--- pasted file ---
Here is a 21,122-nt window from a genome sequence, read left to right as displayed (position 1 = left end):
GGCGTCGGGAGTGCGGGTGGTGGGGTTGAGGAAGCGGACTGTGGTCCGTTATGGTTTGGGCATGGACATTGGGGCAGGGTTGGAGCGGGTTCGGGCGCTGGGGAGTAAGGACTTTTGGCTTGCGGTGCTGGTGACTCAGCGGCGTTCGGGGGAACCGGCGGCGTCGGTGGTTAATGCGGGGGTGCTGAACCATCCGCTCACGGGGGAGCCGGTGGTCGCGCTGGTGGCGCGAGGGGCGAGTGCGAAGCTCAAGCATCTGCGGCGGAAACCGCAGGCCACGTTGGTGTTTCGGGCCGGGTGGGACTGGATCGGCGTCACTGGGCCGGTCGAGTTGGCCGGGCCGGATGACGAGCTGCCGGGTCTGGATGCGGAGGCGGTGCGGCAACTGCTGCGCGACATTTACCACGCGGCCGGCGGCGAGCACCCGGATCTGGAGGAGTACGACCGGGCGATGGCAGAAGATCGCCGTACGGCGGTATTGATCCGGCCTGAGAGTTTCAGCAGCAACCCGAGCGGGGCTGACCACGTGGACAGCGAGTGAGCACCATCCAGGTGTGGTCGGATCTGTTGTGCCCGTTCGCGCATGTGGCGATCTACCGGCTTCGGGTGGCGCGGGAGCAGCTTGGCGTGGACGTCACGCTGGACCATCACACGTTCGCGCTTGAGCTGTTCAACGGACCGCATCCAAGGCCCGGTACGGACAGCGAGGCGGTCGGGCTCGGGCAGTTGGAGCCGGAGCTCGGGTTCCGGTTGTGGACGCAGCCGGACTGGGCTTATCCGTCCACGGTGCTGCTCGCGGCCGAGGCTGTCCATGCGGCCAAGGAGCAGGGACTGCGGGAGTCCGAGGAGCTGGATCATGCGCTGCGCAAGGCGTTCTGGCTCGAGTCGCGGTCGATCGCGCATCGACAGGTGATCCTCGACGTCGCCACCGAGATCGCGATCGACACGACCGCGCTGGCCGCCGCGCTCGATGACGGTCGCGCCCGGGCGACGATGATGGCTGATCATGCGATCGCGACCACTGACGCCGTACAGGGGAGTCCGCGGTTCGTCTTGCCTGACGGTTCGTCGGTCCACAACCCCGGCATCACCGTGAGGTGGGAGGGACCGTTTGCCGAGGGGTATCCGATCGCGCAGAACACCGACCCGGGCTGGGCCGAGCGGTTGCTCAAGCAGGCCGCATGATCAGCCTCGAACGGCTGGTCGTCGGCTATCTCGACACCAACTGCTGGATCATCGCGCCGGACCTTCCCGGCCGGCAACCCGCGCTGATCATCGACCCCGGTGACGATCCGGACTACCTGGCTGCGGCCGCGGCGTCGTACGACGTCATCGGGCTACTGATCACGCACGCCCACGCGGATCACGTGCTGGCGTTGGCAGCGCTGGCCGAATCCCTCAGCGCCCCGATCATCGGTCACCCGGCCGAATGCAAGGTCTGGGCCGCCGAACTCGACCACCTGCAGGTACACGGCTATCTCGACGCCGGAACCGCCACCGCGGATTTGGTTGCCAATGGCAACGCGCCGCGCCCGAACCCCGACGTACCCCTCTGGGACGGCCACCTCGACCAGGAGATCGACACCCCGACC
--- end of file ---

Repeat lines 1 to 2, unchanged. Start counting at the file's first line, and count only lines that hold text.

Here is a 21,122-nt window from a genome sequence, read left to right as displayed (position 1 = left end):
GGCGTCGGGAGTGCGGGTGGTGGGGTTGAGGAAGCGGACTGTGGTCCGTTATGGTTTGGGCATGGACATTGGGGCAGGGTTGGAGCGGGTTCGGGCGCTGGGGAGTAAGGACTTTTGGCTTGCGGTGCTGGTGACTCAGCGGCGTTCGGGGGAACCGGCGGCGTCGGTGGTTAATGCGGGGGTGCTGAACCATCCGCTCACGGGGGAGCCGGTGGTCGCGCTGGTGGCGCGAGGGGCGAGTGCGAAGCTCAAGCATCTGCGGCGGAAACCGCAGGCCACGTTGGTGTTTCGGGCCGGGTGGGACTGGATCGGCGTCACTGGGCCGGTCGAGTTGGCCGGGCCGGATGACGAGCTGCCGGGTCTGGATGCGGAGGCGGTGCGGCAACTGCTGCGCGACATTTACCACGCGGCCGGCGGCGAGCACCCGGATCTGGAGGAGTACGACCGGGCGATGGCAGAAGATCGCCGTACGGCGGTATTGATCCGGCCTGAGAGTTTCAGCAGCAACCCGAGCGGGGCTGACCACGTGGACAGCGAGTGAGCACCATCCAGGTGTGGTCGGATCTGTTGTGCCCGTTCGCGCATGTGGCGATCTACCGGCTTCGGGTGGCGCGGGAGCAGCTTGGCGTGGACGTCACGCTGGACCATCACACGTTCGCGCTTGAGCTGTTCAACGGACCGCATCCAAGGCCCGGTACGGACAGCGAGGCGGTCGGGCTCGGGCAGTTGGAGCCGGAGCTCGGGTTCCGGTTGTGGACGCAGCCGGACTGGGCTTATCCGTCCACGGTGCTGCTCGCGGCCGAGGCTGTCCATGCGGCCAAGGAGCAGGGACTGCGGGAGTCCGAGGAGCTGGATCATGCGCTGCGCAAGGCGTTCTGGCTCGAGTCGCGGTCGATCGCGCATCGACAGGTGATCCTCGACGTCGCCACCGAGATCGCGATCGACACGACCGCGCTGGCCGCCGCGCTCGATGACGGTCGCGCCCGGGCGACGATGATGGCTGATCATGCGATCGCGACCACTGACGCCGTACAGGGGAGTCCGCGGTTCGTCTTGCCTGACGGTTCGTCGGTCCACAACCCCGGCATCACCGTGAGGTGGGAGGGACCGTTTGCCGAGGGGTATCCGATCGCGCAGAACACCGACCCGGGCTGGGCCGAGCGGTTGCTCAAGCAGGCCGCATGATCAGCCTCGAACGGCTGGTCGTCGGCTATCTCGACACCAACTGCTGGATCATCGCGCCGGACCTTCCCGGCCGGCAACCCGCGCTGATCATCGACCCCGGTGACGATCCGGACTACCTGGCTGCGGCCGCGGCGTCGTACGACGTCATCGGGCTACTGATCACGCACGCCCACGCGGATCACGTGCTGGCGTTGGCAGCGCTGGCCGAATCCCTCAGCGCCCCGATCATCGGTCACCCGGCCGAATGCAAGGTCTGGGCCGCCGAACTCGACCACCTGCAGGTACACGGCTATCTCGACGCCGGAACCGCCACCGCGGATTTGGTTGCCAATGGCAACGCGCCGCGCCCGAACCCCGACGTACCCCTCTGGGACGGCCACCTCGACCAGGAGATCGACACCCCGACC